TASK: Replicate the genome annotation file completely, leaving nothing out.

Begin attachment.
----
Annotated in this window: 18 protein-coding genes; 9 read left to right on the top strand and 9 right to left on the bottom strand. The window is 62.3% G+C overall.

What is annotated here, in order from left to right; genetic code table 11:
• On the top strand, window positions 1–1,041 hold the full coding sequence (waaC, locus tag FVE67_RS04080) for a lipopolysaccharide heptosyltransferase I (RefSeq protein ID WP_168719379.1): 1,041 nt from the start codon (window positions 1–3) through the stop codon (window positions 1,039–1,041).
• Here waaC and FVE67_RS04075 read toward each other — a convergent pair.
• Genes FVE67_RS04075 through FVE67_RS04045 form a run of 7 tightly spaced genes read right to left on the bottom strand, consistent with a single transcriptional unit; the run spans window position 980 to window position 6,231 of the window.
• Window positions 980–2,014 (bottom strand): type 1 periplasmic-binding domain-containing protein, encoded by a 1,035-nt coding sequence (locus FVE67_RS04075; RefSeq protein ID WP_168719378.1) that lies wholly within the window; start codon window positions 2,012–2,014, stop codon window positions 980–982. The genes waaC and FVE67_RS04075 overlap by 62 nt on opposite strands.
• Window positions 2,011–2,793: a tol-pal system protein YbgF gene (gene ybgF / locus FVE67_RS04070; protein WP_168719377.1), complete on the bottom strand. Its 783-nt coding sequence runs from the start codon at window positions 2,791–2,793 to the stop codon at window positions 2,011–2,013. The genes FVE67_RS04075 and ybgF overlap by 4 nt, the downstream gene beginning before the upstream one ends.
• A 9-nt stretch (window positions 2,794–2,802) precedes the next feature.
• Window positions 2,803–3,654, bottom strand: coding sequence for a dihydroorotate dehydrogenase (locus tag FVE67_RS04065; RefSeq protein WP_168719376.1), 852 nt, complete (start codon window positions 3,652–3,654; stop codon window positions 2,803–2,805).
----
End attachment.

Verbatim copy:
Annotated in this window: 18 protein-coding genes; 9 read left to right on the top strand and 9 right to left on the bottom strand. The window is 62.3% G+C overall.

What is annotated here, in order from left to right; genetic code table 11:
• On the top strand, window positions 1–1,041 hold the full coding sequence (waaC, locus tag FVE67_RS04080) for a lipopolysaccharide heptosyltransferase I (RefSeq protein ID WP_168719379.1): 1,041 nt from the start codon (window positions 1–3) through the stop codon (window positions 1,039–1,041).
• Here waaC and FVE67_RS04075 read toward each other — a convergent pair.
• Genes FVE67_RS04075 through FVE67_RS04045 form a run of 7 tightly spaced genes read right to left on the bottom strand, consistent with a single transcriptional unit; the run spans window position 980 to window position 6,231 of the window.
• Window positions 980–2,014 (bottom strand): type 1 periplasmic-binding domain-containing protein, encoded by a 1,035-nt coding sequence (locus FVE67_RS04075; RefSeq protein ID WP_168719378.1) that lies wholly within the window; start codon window positions 2,012–2,014, stop codon window positions 980–982. The genes waaC and FVE67_RS04075 overlap by 62 nt on opposite strands.
• Window positions 2,011–2,793: a tol-pal system protein YbgF gene (gene ybgF / locus FVE67_RS04070; protein WP_168719377.1), complete on the bottom strand. Its 783-nt coding sequence runs from the start codon at window positions 2,791–2,793 to the stop codon at window positions 2,011–2,013. The genes FVE67_RS04075 and ybgF overlap by 4 nt, the downstream gene beginning before the upstream one ends.
• A 9-nt stretch (window positions 2,794–2,802) precedes the next feature.
• Window positions 2,803–3,654, bottom strand: coding sequence for a dihydroorotate dehydrogenase (locus tag FVE67_RS04065; RefSeq protein WP_168719376.1), 852 nt, complete (start codon window positions 3,652–3,654; stop codon window positions 2,803–2,805).